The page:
The apocalypse will eventually come one day and when it is photographed it will be in redscale. Why wouldn’t it be? Artists would be aiming at a realistic look, and nothing does that better than urban decay in red.
This article is also part of the Red October theme being posted this month, where I am shooting with Soviet cameras and red related items. It will be closely followed by an Combinations article where redscale film is used in a Soviet camera, a Zorki 4.
Redscale is a method of modifying colour film so that it produces results which have a very strong red and yellow look to them. It does vary on how strong it is depending on how you shoot it. This article will show you how to change your colour film so that it is redscaled.
To redscale film you are basically shooting through the film on the reverse side, i.e. through the base. This causes the layers to be exposed out of sequence and being affected by the filters applied to colour film, both negative and positive.
There is not much of a history to redscale, probably the report that is most correct is that it has been around since the first days of colour photography when someone accidentally inserted film incorrectly and got this great result. It would be very easy to do in a large format camera, since you load the holders in the dark.
In 2008 Lomography launched a pre-loaded redscale film, so if you do not fancy doing this yourself, head over there and pick up some ready to go.
Redscale is when you shoot through the film on the reverse side. So rather than shooting through the emulsion, you shoot through the base. The reason why it affects the end result so much is that colour film is designed and created in layers with the red layer on the bottom, i.e. closest to the base.
Normally when shooting onto the emulsion side, it would expose the blue layer first, which then has a filter behind it, protecting the subsequent layers. This is repeated with the green layer until you get to the final red layer. It also important to note that all layers are sensitive to the blue light, which is why the filter is so important. Finally there is an anti-halation layer on the back of the base, which stops the light bouncing off the back plate of the camera and back onto the film.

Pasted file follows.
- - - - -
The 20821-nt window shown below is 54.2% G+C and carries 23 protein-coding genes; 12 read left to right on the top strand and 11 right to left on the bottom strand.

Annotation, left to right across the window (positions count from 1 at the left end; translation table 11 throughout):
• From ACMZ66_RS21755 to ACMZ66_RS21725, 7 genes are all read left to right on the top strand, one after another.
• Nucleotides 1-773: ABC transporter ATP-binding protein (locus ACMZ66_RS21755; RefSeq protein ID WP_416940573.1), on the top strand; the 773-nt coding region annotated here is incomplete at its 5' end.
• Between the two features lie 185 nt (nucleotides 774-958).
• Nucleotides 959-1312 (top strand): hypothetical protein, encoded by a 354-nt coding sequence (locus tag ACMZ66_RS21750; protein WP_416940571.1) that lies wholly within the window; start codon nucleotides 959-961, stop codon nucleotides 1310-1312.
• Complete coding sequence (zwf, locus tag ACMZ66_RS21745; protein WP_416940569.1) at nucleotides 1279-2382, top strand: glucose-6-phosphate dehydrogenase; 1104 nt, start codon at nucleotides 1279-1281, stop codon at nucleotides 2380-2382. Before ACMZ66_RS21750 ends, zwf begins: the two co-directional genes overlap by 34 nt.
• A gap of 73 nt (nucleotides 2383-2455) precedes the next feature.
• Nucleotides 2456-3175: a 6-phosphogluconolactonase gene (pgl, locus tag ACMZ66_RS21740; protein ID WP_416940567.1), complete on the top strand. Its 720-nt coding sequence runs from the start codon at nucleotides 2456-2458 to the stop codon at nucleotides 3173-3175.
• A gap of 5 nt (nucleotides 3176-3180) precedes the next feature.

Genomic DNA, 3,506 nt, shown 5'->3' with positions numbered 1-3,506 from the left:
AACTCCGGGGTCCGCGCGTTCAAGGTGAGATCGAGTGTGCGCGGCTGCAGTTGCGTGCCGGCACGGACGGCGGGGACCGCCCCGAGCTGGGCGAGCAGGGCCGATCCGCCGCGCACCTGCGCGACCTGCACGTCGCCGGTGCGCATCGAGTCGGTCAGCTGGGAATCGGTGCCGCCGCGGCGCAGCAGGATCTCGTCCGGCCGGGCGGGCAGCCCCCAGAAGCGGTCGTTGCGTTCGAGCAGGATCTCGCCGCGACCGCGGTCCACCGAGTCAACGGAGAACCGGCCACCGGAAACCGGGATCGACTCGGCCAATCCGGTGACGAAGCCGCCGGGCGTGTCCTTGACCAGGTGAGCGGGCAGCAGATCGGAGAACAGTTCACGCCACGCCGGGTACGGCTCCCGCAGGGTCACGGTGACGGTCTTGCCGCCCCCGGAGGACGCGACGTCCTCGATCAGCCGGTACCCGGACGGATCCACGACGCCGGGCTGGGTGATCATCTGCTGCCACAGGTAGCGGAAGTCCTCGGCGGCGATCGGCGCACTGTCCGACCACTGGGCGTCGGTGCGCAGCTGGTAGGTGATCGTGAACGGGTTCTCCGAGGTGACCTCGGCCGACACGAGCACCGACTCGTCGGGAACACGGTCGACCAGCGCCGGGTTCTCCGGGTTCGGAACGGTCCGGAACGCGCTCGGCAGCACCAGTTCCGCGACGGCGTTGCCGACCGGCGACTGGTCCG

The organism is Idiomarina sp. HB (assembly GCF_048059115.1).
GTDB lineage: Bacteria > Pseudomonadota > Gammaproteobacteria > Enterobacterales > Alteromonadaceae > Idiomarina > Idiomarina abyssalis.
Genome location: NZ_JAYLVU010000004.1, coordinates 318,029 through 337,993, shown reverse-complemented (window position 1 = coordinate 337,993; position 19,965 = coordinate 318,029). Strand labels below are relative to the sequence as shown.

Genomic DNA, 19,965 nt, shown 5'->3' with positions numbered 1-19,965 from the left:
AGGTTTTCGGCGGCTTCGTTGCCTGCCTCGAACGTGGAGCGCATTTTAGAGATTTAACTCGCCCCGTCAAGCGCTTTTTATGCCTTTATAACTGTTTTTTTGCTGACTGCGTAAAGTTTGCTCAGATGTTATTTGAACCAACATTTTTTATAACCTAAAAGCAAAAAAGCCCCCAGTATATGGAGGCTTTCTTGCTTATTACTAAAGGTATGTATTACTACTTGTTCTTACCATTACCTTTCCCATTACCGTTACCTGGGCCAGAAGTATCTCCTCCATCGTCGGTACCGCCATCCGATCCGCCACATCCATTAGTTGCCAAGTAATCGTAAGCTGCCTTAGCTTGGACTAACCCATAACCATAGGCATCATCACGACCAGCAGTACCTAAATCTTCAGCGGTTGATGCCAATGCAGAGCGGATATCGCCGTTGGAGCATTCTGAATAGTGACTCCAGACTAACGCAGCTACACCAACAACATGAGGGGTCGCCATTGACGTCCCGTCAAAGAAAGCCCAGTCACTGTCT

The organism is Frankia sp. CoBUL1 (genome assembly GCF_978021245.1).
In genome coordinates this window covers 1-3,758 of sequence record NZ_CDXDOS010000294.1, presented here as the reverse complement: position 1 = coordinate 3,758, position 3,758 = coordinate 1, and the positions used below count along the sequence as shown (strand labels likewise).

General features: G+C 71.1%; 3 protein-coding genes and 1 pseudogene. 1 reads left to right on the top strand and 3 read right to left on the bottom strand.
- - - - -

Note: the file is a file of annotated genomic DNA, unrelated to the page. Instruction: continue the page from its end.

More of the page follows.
With redscaled film, the red layer is exposed first, and the blue layer is not exposed at all. Remembering that it has a filter, which now reversed is in front of the blue layer effectively stopping any blue light from exposing it. The green layer will be exposed by blue light. The lack of the blue layer being exposed and the red layer exposed with no filter is what gives the end result such a red and yellow bias. It does vary based on exposure and you do need to expose more to counter the anti-halation layer.
Both colour negative (C-41) and colour positive film (E-6) have been used with this technique.
To redscale 35mm film yourself you will need the following items:
- A roll of 35mm colour film
- An empty 35mm cartridge, in this example purpose made ones, but previously used cartridges can be used
- Masking tape
- A dark bag or somewhere with complete darkness
- A 35mm film cameras (ok, this is after it is loaded)
Cut of the leader from a roll of film so the start of it is straight. Keep the leader to use as a template for cutting a new one at the end.
Attach a piece of marking tape to it. Make sure it is attached on to the emulsion side (dull side).
Attach the film to the spool that is used in the cartridge. In this example, a purpose bulk-load cartridge is used. If you use a previously used cartridge from a roll of film, just tape the film to the piece of film left within the cartridge instead.
Note, that it is attached with the emulsion now on the outside of the spool. This is important, otherwise you are not reversing it.
Put the cartridge back over the spool (not needed if already using non-bulk load cartridge) and in the dark pull the film through by winding it onto the new spool/cartridge. This must be done in the dark or in a dark bag otherwise you will be exposing the film to light as it is wound on.
Remember to wind in the direction which will ensure the emulsion is on the outside of the spool inside the cartridge.
Cut the film. If you plan on using the old cartridge for future loading, then leave a bit at the end to use for taping the next roll through.
Using the leader kept from the first step as a template, cut a new leader from the start of the freshly rolled film.
Load up the camera and head out and enjoy shooting. Remember to over expose by a bit to get the full effect, but not too much otherwise it will be more towards the yellow than the red.
Once finished shooting, have the film processed as per normal. No specific instructions are needed for the lab.
Have a go at this, it is fun, and the results can be very interesting, as we’ll see in the follow up article.